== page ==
Molecular mechanisms of the protective function of oligodendroglial TNFR2: a new therapeutic target in neuro-immune disease

Project: Research project

Description

? DESCRIPTION (provided by applicant): Tumor necrosis factor (TNF) is a pleiotropic cytokine involved in the regulation of numerous physiological and pathological processes such as inflammation, cancer, autoimmunity and infection. TNF is also linked to the development of various neurological disorders, including multiple sclerosis (MS). TNF exists in two biologically active forms, transmembrane (tmTNF) and soluble (solTNF), whose functions are mediated by TNF receptor 1 (TNFR1) and TNF receptor 2 (TNFR2). Due to their different binding affinities, solTNF signals only via TNFR1, while tmTNF signals through both TNFR1 and TNFR2. The cellular processes activated by the two receptors are often opposite: TNFR1 mediates apoptosis and chronic inflammation, TNFR2 mediates cell survival, resolution of inflammation, immunity and myelination. Numerous studies have underscored the importance of distinguishing between the functions of solTNF and tmTNF, and have associated MS and its animal model experimental autoimmune encephalomyelitis (EAE) to the detrimental effects of solTNF via TNFR1. In our own work with the MOG35-55 EAE model of MS we demonstrated not only that solTNF is detrimental, but that tmTNF is protective and important for repair and remyelination (Brambilla et al., Brain 2011). We showed that mice treated with a selective solTNF blocker, XPro1595, recover from EAE-induced paralysis. This was associated with neuroprotection, improved myelin integrity and increased remyelination, suggesting that tmTNF could be exerting its protective effects by acting directly on cells of the oligodendrocyte lineage. This was confirmed in our preliminary studies in oligodendrocyte- specific TNFR2 conditional KO mice (CNP-cre:TNFR2fl/fl mice) generated in our lab, where we demonstrated that ablation of TNFR2 from this cell population resulted in worsening of the EAE pathology, increased inflammation, increased axonal damage and reduced remyelination. Our HYPOTHESIS is that TNFR2 in oligodendrocytes regulates downstream signaling cascades modulating two distinct but equally important processes for functional recovery: 1) the intrinsic capacity of oligodendrocytes to survive, proliferate, differentiate, myelinate/remyelinate; 2) the inflammatory response. We will address this hypothesis with new animal models generated in our lab where TNFR2 is ablated exclusively from oligodendrocyte precursor cells (PDGFR?-creER:Rosa26-EYFP:TNFR2fl/fl mice) or myelinating oligodendrocytes (PLP-creER:Rosa26-EYFP:TNFR2fl/fl mice). The OBJECTIVE of the present application is to gain a better understanding of the molecular mechanisms underlying the protective function of oligodendroglial TNFR2 in neuro-immune disease. We believe that elucidating these mechanisms is key to be able to harness the therapeutic potential of TNFR2 activation in neuro- immune disease by developing strategies to enhance TNFR2 signaling ad hoc during the course of the disease.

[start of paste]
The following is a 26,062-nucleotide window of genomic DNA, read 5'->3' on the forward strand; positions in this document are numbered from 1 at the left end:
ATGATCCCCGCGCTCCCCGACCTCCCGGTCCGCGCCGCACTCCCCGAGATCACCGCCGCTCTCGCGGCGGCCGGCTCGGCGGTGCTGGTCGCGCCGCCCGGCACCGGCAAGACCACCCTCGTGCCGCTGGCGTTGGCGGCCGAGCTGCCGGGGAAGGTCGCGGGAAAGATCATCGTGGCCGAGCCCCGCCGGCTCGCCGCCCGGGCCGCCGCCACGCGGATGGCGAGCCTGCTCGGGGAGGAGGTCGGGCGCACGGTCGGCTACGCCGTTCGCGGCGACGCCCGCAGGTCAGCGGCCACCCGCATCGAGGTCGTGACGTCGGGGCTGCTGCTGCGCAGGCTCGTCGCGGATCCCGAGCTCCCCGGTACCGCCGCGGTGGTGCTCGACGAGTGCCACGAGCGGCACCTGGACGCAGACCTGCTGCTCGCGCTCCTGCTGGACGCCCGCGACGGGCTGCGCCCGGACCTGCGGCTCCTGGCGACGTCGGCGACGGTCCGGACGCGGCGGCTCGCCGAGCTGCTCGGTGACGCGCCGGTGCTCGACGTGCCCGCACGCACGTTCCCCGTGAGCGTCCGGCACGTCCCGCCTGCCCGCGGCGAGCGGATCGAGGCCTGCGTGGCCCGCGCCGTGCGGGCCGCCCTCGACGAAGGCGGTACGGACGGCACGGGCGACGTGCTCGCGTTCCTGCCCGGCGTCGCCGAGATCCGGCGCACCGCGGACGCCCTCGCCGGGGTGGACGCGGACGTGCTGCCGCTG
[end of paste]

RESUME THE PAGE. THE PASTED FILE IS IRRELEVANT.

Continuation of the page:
StatusActive
Effective start/end date9/15/156/30/20

Funding

  • National Institutes of Health: $335,781.00
  • National Institutes of Health: $335,781.00
  • National Institutes of Health: $335,781.00
  • National Institutes of Health: $335,781.00

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Tumor Necrosis Factor Receptors
Immune System Diseases
Oligodendroglia
Autoimmune Experimental Encephalomyelitis
Therapeutics
Multiple Sclerosis
Inflammation
Tumor Necrosis Factor-alpha
Animal Models
Receptors, Tumor Necrosis Factor, Type II
Physiological Phenomena
Cell Lineage
Pathologic Processes
Myelin Sheath
Nervous System Diseases
Autoimmunity
Paralysis
Immunity
Cell Survival